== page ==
This was a lovely book about life in the city of San Francisco, before it was a state, the fact that it was basically a tent city and the danger of fires was high, and the fact there was no law to uphold any law there may be. It was the story of a very prosperous restaurant owner and his sister, along with their friend that tried to bring God to these wayward men that were there for nothing other than to get rich. But it was the story of a young widow, who vowed never to marry again because of circumstances in her marriage, but that love can break down those walls. I love that Ms. Woodhouse puts an epilogue in her books so we know what happens to the characters later in life. I love this series and cannot wait to continue and see where it leads next.

    I received this from Barbour Publishing and Netgalley. All opinions are my own and I was not compensated for a positive review.

  • Loraine

    Olivia's parents are dead and she is left with only debt and a farm that has to be sold. A shotgun wedding to Hezekiah Brighton seems to be her only choice as he will pay off her debt and is heading to the California gold fields where her brother lives. Then Hezekiah dies on the trail, and Olivia must now finish the trip and fend for herself. When she finally finds Daniel, she also finds that she is one of the few women amongst the thousands of gold miners and the stench, unlawfulness, and immor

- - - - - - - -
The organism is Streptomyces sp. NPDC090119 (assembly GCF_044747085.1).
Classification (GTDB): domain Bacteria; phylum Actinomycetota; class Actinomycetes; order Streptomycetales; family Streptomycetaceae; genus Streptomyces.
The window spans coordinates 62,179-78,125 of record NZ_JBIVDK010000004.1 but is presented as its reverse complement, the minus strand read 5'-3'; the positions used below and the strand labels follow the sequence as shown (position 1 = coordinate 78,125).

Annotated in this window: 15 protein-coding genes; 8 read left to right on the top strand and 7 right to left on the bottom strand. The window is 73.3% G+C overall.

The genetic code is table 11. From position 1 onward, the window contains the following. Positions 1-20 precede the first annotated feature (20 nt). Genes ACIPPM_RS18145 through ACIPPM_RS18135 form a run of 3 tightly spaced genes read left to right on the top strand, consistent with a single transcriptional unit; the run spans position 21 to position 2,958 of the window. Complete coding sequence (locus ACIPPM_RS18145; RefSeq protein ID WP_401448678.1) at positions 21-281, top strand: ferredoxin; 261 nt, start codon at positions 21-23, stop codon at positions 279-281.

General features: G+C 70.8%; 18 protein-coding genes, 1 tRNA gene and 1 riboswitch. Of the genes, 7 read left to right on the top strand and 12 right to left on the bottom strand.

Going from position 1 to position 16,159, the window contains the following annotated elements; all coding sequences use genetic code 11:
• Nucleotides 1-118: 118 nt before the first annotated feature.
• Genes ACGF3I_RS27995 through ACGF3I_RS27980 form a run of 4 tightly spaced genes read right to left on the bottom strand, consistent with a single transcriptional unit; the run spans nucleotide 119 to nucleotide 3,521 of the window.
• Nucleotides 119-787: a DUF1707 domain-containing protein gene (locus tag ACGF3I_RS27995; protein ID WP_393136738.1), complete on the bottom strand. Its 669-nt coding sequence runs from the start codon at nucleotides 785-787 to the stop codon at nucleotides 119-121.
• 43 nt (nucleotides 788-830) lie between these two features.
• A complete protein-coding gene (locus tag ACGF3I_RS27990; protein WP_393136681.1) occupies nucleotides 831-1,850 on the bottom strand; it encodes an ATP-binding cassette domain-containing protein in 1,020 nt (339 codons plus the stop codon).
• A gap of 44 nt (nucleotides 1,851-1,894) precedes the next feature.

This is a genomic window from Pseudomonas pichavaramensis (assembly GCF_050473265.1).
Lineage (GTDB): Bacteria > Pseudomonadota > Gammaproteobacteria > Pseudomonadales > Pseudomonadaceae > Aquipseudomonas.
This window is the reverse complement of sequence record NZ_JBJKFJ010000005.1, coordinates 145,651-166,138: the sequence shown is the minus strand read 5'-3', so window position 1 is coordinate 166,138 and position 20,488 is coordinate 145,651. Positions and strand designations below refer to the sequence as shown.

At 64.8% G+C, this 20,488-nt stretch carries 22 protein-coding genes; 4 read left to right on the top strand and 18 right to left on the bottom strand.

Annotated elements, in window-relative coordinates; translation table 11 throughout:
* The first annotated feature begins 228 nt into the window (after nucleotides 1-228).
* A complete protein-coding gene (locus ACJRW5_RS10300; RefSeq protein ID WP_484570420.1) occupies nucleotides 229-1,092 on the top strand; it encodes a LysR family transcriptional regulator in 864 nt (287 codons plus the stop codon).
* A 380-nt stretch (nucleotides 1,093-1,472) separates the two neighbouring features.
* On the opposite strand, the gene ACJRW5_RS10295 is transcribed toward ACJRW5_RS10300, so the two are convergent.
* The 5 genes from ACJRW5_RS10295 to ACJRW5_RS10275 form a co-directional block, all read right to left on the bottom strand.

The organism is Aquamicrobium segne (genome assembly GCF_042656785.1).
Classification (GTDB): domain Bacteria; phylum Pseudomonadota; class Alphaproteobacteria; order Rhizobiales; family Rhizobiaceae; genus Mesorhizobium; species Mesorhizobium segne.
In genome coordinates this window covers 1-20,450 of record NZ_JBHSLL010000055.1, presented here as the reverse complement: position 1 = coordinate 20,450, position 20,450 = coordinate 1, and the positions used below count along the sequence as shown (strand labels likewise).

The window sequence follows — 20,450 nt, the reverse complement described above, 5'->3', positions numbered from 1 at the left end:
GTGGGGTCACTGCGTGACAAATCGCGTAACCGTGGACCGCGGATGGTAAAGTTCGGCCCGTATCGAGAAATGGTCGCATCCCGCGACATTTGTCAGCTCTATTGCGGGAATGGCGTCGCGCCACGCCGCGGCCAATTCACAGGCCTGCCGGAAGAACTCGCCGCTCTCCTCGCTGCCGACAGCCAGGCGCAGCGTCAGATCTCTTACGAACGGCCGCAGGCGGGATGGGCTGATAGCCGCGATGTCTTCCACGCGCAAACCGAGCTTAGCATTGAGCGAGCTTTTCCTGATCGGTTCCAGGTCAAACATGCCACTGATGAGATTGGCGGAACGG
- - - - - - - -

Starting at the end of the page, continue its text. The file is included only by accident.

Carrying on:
Olivia's parents are dead and she is left with only debt and a farm that has to be sold. A shotgun wedding to Hezekiah Brighton seems to be her only choice as he will pay off her debt and is heading to the California gold fields where her brother lives. Then Hezekiah dies on the trail, and Olivia must now finish the trip and fend for herself. When she finally finds Daniel, she also finds that she is one of the few women amongst the thousands of gold miners and the stench, unlawfulness, and immorality filling the streets of San Francisco.

    Olivia was one gutsy, feisty young woman. But her negativity and self-doubt as well as her lack of faith all seemed to hinder her from being all that she could be. Daniel and Joseph were both wonderful male heroes. Daniel was caring and supportive of Olivia and made sure his sister was kept safe. Joseph was a swoon worthy hero who had had a rough start in life; but once he found salvation, he became strong and caring towards his fellow man. I loved how they all support one another in their faith journey and thought the daily Bible study was a wonderful idea for this rough and tumble town.